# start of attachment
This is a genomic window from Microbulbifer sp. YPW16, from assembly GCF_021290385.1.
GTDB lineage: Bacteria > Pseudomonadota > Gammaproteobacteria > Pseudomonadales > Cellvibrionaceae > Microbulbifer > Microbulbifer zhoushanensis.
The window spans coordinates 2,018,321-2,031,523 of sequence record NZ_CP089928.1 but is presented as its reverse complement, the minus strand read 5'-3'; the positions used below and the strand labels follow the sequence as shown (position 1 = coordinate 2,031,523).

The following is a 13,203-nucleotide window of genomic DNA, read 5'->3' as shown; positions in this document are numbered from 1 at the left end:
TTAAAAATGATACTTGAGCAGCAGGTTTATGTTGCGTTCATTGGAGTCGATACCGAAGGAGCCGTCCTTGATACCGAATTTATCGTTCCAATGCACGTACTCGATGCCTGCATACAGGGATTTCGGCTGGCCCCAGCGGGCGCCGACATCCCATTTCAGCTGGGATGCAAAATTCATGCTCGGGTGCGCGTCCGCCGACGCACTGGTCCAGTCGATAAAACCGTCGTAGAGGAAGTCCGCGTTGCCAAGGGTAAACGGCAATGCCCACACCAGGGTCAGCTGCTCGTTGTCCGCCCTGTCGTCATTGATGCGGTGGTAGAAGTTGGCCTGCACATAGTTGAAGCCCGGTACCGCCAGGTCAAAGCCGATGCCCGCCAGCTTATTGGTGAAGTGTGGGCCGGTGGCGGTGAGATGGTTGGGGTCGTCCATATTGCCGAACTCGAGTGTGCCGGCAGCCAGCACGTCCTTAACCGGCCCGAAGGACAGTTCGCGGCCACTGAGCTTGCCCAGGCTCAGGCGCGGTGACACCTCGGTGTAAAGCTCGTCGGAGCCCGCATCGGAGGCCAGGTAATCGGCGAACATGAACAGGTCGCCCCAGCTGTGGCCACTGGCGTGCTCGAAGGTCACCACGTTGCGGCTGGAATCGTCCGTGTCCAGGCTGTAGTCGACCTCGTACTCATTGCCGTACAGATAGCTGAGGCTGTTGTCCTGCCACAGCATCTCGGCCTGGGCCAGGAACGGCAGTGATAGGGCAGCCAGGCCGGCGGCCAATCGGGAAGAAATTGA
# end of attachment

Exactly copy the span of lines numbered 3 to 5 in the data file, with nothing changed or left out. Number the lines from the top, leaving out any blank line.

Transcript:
The window spans coordinates 2,018,321-2,031,523 of sequence record NZ_CP089928.1 but is presented as its reverse complement, the minus strand read 5'-3'; the positions used below and the strand labels follow the sequence as shown (position 1 = coordinate 2,031,523).

The following is a 13,203-nucleotide window of genomic DNA, read 5'->3' as shown; positions in this document are numbered from 1 at the left end:
TTAAAAATGATACTTGAGCAGCAGGTTTATGTTGCGTTCATTGGAGTCGATACCGAAGGAGCCGTCCTTGATACCGAATTTATCGTTCCAATGCACGTACTCGATGCCTGCATACAGGGATTTCGGCTGGCCCCAGCGGGCGCCGACATCCCATTTCAGCTGGGATGCAAAATTCATGCTCGGGTGCGCGTCCGCCGACGCACTGGTCCAGTCGATAAAACCGTCGTAGAGGAAGTCCGCGTTGCCAAGGGTAAACGGCAATGCCCACACCAGGGTCAGCTGCTCGTTGTCCGCCCTGTCGTCATTGATGCGGTGGTAGAAGTTGGCCTGCACATAGTTGAAGCCCGGTACCGCCAGGTCAAAGCCGATGCCCGCCAGCTTATTGGTGAAGTGTGGGCCGGTGGCGGTGAGATGGTTGGGGTCGTCCATATTGCCGAACTCGAGTGTGCCGGCAGCCAGCACGTCCTTAACCGGCCCGAAGGACAGTTCGCGGCCACTGAGCTTGCCCAGGCTCAGGCGCGGTGACACCTCGGTGTAAAGCTCGTCGGAGCCCGCATCGGAGGCCAGGTAATCGGCGAACATGAACAGGTCGCCCCAGCTGTGGCCACTGGCGTGCTCGAAGGTCACCACGTTGCGGCTGGAATCGTCCGTGTCCAGGCTGTAGTCGACCTCGTACTCATTGCCGTACAGATAGCTGAGGCTGTTGTCCTGCCACAGCATCTCGGCCTGGGCCAGGAACGGCAGTGATAGGGCAGCCAGGCCGGCGGCCAATCGGGAAGAAATTGA